Library of Congress > Collections with Film and Videos > Theodore Roosevelt: His Life and Times on Film

Overview

Theodore Roosevelt: His Life and Times on Film consists of 104 motion pictures, eight of which are featured in other online collections, and four sound recordings. The majority of the motion pictures (87) are from the Theodore Roosevelt Association Collection in the Motion Picture, Broadcasting and Recorded Sound Division (M/B/RS) at the Library of Congress.

Founded in 1919, the Theodore Roosevelt Association was organized to perpetuate the legacy of Theodore Roosevelt. As part of its mission, it amassed a collection of motion pictures relating to the life and times of the former president. The collection contained films of persons and events from the period in which he lived, as well as films which featured Roosevelt. Much of the footage was taken from newsreels and other actuality films of the time. The association also compiled some of this footage to make silent documentaries on various aspects of Roosevelt's life, such as his trip on the River of Doubt in Brazil or the building of the Roosevelt Dam.

In 1962, the Association gave its film collection of 381 titles to the Library of Congress, where it currently resides. A catalog for the entire collection which gave detailed information for each film was compiled in 1986 by Wendy White-Hensen and Veronica M. Gillespie. The collection as a whole serves as an important representation of the latter part of Roosevelt's life before the motion picture cameras and of political and world events of the first two decades of the twentieth century. (More detailed information about this collection is available in the essay by Veronica M. Gillespie entitled T. R. on Film.)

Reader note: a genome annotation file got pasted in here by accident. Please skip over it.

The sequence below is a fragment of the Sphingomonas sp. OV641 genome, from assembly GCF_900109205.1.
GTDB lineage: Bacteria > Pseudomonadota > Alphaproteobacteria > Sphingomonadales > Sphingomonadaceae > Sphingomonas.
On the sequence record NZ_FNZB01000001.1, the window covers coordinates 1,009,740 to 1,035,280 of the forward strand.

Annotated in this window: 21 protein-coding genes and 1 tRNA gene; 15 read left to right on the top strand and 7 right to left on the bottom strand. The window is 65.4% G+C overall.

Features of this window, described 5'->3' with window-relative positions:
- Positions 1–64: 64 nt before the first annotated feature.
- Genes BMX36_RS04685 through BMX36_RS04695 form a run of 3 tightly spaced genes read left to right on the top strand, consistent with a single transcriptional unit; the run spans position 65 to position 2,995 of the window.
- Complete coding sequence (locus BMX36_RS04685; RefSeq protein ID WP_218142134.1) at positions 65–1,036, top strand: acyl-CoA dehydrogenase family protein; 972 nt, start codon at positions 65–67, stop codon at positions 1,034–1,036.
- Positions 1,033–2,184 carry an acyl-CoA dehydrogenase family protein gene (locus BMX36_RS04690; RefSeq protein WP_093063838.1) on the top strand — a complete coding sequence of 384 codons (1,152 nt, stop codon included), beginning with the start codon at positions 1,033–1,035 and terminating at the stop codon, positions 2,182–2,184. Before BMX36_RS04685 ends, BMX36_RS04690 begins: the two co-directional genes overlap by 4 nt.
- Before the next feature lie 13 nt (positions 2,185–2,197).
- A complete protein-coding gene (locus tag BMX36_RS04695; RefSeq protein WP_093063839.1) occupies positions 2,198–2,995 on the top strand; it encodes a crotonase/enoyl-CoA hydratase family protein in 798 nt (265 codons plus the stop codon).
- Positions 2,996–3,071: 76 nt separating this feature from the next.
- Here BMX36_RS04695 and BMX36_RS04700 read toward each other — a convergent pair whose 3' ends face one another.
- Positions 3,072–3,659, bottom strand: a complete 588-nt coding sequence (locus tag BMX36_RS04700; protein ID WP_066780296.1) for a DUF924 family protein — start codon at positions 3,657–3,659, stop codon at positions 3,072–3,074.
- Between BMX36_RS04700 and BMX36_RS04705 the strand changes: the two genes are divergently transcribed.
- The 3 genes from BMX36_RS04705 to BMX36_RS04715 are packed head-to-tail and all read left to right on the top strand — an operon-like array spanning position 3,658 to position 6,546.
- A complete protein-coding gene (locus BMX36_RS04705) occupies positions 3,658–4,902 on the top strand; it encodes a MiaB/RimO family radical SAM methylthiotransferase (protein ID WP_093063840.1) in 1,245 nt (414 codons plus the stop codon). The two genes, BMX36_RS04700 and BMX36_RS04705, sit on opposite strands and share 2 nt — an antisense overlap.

For the online presentation, a selection of eighty-seven films from the collection was chosen, based on the quality of the footage and the events pictured. There are numerous films in the collection with different versions, essentially the same with only slight differences in editing. In such cases, the copy determined to be the best and most complete was digitized for the online presentation. Films were also chosen to represent as many different times and phases of Roosevelt's life and career as possible.

The Theodore Roosevelt Association Collection is predominantly composed of footage made after his presidency. To amplify the few films in this collection that were made during his presidency, seventeen films from the Paper Print Film Collection in M/B/RS were added to the presentation. These films show Roosevelt in various public appearances which he made as president. Other films from the Paper Print Collection show Roosevelt in events relating to the Spanish-American War before he was elected president.

The online presentation, then, contains films of Roosevelt from 1898 to 1919, and some films composed after his death, from 1919 until approximately 1928. The films are available in MPEG, Quick Time, and RealMedia formats, and in the case of the first two formats, are segmented when longer than four minutes so that file sizes will not be prohibitively large to download. (More information about the procedure used to digitize the collection is available in Building the Digital Collection.)

The following films appear in this presentation with the kind permission of the Theodore Roosevelt Association, which produced them:

  • The Story of the Panama Canal [1]
  • T. R.'s Return from Africa, 1910 [2]
  • A Visit to Theodore Roosevelt at His Home at Sagamore Hill, Oyster Bay, L.I., 1912
  • Roosevelt, Friend of the Birds [1]
  • The Roosevelt Dam [1]
  • The River of Doubt [2].